While AMS2430 does differentiate between a machine with a separator and one without. (see page 13 table 1) Many older specifications do not. The sample frequency is generally shorter like 2 hours for glass and 8 for steel or conditioned cut wire. However, this is not hours of the day. It's measured in actual time used. Something else to consider is although not discussed in any specification peening media wears out with use not idle time in the machine. So it's really about how many impacts a particle of shot endures. Think of it as how long does it take for all the media in the machine to be used? A small machine would cycle all the media at faster rate than a large machine generally.

1) Review the specification you're working to what does it say?
2) Collect data, I would start at every 8 hours of use for cast steel or CCW.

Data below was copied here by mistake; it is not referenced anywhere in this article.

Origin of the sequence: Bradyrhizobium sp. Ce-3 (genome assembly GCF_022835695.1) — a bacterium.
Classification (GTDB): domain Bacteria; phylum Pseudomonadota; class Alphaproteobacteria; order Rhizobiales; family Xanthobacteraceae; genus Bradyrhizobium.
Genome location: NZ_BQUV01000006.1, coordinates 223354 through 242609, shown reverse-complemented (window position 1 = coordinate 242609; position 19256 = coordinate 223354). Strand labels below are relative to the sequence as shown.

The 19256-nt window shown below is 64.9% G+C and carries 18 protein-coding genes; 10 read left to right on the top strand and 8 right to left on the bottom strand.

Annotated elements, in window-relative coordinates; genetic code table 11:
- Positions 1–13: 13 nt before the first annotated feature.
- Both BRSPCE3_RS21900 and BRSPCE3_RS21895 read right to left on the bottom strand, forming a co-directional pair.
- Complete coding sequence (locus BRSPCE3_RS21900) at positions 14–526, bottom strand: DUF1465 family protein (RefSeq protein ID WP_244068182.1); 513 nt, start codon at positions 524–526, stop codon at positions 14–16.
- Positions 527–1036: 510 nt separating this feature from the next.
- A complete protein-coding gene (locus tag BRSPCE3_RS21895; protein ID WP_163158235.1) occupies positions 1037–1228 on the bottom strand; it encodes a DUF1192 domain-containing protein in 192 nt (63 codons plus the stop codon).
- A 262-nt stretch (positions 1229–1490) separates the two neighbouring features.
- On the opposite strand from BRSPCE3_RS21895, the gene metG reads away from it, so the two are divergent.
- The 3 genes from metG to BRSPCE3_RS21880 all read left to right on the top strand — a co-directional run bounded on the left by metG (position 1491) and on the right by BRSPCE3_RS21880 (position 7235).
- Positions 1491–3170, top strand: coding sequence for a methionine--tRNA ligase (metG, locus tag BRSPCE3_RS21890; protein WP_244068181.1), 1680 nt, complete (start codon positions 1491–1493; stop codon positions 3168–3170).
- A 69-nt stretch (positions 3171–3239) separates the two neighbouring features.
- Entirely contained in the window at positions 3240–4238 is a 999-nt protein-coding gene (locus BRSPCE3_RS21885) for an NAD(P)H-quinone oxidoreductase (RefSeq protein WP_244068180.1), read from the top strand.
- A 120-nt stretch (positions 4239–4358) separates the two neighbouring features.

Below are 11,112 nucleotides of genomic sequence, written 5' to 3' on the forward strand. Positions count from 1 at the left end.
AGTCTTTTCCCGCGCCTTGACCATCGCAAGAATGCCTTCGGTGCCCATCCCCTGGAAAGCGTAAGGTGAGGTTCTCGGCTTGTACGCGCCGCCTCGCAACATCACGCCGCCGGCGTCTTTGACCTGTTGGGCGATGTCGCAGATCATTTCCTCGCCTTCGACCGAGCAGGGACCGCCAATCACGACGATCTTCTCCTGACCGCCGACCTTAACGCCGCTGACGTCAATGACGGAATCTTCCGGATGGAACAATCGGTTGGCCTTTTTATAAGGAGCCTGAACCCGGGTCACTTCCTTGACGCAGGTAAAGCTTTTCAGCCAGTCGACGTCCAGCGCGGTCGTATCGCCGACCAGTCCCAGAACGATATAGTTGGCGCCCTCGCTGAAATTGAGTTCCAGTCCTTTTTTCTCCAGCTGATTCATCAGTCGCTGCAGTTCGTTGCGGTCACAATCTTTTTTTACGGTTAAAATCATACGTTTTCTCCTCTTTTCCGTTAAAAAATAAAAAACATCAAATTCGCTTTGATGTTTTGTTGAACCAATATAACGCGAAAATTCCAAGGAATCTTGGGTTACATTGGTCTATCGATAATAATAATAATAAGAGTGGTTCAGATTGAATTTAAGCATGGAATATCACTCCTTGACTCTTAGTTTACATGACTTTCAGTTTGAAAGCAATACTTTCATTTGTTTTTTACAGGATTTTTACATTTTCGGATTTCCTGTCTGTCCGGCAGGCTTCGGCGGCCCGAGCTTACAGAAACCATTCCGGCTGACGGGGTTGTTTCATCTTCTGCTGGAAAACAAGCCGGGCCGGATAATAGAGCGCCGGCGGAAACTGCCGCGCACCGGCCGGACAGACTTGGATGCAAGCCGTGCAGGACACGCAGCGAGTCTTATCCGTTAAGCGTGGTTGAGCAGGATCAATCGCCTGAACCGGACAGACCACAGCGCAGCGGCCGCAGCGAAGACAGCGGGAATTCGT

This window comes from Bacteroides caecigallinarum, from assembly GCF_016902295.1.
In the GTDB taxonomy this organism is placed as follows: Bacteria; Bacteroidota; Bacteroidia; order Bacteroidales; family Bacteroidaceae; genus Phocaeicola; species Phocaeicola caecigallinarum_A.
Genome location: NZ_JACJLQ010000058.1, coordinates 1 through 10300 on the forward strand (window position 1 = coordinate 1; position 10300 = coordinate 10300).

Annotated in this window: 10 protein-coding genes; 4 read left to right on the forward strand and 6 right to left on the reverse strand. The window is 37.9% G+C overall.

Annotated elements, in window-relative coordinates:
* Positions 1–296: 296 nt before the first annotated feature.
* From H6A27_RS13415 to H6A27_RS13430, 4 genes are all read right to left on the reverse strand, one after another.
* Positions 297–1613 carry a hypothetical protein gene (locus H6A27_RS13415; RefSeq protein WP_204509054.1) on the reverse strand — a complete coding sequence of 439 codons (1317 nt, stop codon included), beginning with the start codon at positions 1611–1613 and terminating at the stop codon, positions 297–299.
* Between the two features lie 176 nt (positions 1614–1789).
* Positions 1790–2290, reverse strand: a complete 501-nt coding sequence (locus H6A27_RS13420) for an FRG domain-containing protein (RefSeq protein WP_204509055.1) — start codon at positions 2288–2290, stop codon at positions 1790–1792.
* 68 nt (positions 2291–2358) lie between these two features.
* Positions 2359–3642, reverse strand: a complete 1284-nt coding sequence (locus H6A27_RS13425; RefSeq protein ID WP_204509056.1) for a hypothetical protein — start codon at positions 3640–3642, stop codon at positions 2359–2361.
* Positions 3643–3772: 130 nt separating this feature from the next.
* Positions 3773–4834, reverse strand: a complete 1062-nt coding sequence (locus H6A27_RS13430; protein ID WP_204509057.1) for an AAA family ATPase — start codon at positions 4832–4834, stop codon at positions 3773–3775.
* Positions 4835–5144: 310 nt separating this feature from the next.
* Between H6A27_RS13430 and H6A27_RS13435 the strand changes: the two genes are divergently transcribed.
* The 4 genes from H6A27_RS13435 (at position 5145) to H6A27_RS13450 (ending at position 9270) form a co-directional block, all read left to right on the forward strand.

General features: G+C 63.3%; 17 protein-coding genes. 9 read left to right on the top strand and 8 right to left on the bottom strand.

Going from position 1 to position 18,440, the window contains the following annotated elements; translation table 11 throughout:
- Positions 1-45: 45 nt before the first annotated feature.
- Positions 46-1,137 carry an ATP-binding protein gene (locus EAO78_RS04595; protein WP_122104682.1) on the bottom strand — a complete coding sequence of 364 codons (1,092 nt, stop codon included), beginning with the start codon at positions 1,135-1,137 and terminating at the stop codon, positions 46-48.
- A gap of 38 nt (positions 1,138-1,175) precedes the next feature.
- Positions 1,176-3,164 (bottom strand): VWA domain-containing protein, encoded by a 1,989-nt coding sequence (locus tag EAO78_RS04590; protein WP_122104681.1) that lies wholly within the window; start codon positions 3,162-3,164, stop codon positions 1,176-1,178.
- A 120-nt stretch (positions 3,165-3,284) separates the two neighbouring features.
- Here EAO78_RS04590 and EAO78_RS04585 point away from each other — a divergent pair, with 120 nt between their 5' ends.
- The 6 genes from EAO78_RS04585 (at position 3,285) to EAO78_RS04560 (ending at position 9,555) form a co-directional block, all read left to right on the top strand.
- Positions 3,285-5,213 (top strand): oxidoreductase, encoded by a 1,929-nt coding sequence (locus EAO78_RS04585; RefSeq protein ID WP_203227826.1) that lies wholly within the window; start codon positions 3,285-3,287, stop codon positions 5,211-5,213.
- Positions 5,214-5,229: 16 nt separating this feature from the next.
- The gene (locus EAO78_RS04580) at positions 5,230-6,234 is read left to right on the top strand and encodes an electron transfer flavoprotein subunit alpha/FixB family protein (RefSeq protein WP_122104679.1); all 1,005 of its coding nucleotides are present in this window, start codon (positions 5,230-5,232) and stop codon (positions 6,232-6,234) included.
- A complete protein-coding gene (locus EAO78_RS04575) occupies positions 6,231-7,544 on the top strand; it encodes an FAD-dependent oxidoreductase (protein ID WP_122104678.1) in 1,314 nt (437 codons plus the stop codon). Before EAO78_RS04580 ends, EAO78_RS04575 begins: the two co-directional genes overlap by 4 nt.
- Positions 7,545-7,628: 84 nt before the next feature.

3) Analyze the data. If good you can probably push the inspection frequency out. (get approval to do so)

Ask yourself is it worth going out to 80 hours between inspections? What if after 80 hours you found the media was no good? How many parts were processed since the last acceptable test? All of these parts would now be suspect and would need to be identified as potentially non-conforming.

Walter A. Beach
Vice President
Hydro Honing Laboratories, Inc.
d/b/a Peening Technologies of Connecticut
8 Eastern Park Road
East Hartford, CT 06108

860-289-2134 Fax